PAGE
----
Maybe the Yankees should blame John Smoltz for Chamberlain’s demise. Smoltz made the transition from starter to reliever and back to starter seamlessly. Hank Steinbrenner undoubtedly looked at Smoltz’s success and figured, “If Chamberlain fails in the rotation, we could easily move him back to the bullpen.” Unfortunately, Chamberlain’s confidence fizzled as he struggled as a starter. As he started to overthink on the mound, Chamberlain also started to overthrow his pitches – leading to a serious rotator cuff injury.

Now, as I look at the Texas Rangers’ decision to move Neftali Feliz from the bullpen to the rotation, I can’t help but hope for the best yet anticipate the worst for Feliz.

Feliz looked like he would be among the league’s best closers for the next ten years after saving 40 games (the most by a first-year player ever) in his Rookie of the Year season in 2010.

Having a dominant closer in general is a luxury capable of transforming a mere contender into a favorite. While the same could be said about an ace-caliber pitcher, Feliz has already proven himself dominant in relief.

It is far from certain this dominance from the bullpen will translate to dominance in the rotation.

Just because a successful closer could potentially become a dominant starter, it doesn’t mean he should. After all, two of the league’s best closers, Mariano Rivera and Jonathon Papelbon were initially conditioned to start in the Major Leagues until their successes as relievers convinced their teams to keep them in the bullpens.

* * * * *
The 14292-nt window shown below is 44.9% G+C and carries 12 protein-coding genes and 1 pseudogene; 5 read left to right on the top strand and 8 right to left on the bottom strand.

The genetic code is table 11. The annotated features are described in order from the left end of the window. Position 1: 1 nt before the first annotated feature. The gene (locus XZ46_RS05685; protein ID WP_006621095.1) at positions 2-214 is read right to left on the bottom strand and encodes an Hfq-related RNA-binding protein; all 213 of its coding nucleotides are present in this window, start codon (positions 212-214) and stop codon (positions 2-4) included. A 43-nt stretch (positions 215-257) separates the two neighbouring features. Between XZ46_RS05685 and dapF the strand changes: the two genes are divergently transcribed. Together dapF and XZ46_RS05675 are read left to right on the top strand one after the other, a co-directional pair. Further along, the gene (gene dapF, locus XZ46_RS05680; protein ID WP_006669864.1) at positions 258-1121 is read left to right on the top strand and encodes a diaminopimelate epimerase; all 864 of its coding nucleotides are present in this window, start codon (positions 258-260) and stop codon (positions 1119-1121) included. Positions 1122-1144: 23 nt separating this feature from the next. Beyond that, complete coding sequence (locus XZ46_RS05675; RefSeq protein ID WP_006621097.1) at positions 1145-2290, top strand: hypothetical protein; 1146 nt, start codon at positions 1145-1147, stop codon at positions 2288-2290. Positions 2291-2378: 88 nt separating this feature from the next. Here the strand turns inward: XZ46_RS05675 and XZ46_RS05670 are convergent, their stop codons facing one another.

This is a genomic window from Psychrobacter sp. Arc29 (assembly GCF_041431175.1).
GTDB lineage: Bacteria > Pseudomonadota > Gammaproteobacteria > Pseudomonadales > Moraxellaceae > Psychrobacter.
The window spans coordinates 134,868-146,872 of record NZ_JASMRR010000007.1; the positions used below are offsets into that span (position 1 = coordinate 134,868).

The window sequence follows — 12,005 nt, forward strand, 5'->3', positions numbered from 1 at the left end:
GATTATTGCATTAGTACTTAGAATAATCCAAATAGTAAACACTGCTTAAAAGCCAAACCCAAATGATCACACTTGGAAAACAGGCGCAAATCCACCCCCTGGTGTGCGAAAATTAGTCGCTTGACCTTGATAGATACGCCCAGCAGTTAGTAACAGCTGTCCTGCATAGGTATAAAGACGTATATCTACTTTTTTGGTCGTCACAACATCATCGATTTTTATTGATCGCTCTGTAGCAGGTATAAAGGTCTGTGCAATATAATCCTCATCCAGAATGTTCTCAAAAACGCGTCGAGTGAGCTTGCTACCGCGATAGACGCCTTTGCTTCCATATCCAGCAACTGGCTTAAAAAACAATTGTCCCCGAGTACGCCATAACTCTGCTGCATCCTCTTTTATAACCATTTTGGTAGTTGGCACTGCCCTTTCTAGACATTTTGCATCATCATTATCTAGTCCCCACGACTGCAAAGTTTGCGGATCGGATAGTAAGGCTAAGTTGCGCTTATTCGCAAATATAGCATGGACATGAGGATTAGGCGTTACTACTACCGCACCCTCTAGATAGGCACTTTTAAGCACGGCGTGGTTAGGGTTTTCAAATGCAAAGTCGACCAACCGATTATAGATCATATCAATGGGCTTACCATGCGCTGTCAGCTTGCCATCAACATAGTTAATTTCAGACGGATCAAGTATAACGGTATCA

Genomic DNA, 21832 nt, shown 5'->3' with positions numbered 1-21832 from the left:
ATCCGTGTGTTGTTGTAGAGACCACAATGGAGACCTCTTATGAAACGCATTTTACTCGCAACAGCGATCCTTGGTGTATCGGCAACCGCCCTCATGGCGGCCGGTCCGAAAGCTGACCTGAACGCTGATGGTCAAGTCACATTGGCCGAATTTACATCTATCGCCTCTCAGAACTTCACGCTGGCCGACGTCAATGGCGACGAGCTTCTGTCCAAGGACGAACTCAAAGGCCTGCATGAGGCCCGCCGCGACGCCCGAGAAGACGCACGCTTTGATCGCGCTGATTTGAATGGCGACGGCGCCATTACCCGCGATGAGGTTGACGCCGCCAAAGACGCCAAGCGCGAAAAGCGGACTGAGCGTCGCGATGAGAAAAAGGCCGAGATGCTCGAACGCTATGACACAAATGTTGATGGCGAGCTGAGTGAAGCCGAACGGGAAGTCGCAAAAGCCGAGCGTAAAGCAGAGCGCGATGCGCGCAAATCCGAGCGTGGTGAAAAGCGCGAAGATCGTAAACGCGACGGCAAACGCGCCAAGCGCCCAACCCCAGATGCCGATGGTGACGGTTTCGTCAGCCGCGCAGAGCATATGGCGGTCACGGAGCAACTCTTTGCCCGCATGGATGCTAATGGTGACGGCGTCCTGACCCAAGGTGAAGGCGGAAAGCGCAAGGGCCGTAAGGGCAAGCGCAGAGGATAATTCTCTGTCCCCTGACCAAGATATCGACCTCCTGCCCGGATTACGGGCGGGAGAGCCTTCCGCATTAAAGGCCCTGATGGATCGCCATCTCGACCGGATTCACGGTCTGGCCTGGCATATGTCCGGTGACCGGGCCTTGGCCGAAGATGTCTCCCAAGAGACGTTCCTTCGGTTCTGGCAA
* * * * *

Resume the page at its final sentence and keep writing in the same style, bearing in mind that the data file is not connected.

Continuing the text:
While Rivera’s initial failures as a starter prompted his move to the bullpen, many believed he could have successfully returned to the rotation after finding confidence and developing his cutter in 1996.

Meanwhile, Papelbon was a top starting pitching prospect who had been moved to the bullpen simply out of need.

While there were concerns with his arm throughout his minor league career, Papelbon had success in limited starting appearances in 2005 and the Red Sox were still held confidence that he could have succeeded in the rotation even after moving him to the bullpen.

While it is indisputable that Feliz has the arm and confidence to become an ace, I am still skeptical of whether it’s worth the risk for the Rangers. Feliz has already proven himself to be a dominant closer.

While there is a chance he translates that success to the starting role, there is also a strong chance he doesn’t.

Yes, C.J Wilson and Adam Wainwright both moved from closer to starter without difficulty and have become proven top starters.

However, for every Wilson or Wainwright out there, there are dozens of failed starters who went on to succeed as relievers yet were unable to ever successfully return to the rotation.

While Feliz never failed as a starter, it is possible that his two years of a relief pitcher will both mentally and physically hinder his pitching approach as a starter. As a reliever, Feliz was taught to simply throw the ball as hard as he could for one inning. High velocities became Feliz’s biggest weapon as his electric arm (his 103.4 MPH fastball from September of 2010 is the third fastest pitch recorded in MLB history) led him to a respectable 2.74 ERA last season.
However, now that Feliz is expected to pace himself to 100 pitches a game, it is certain that his dominant velocity will be toned down.

Even after signing closer Joe Nathan – a failed starter himself – over the winter, it would make sense for the Rangers to move Feliz back to the bullpen.

As managers say, you can never have too strong a bullpen.

Originally Published in The Emory Wheel on 04/12/2012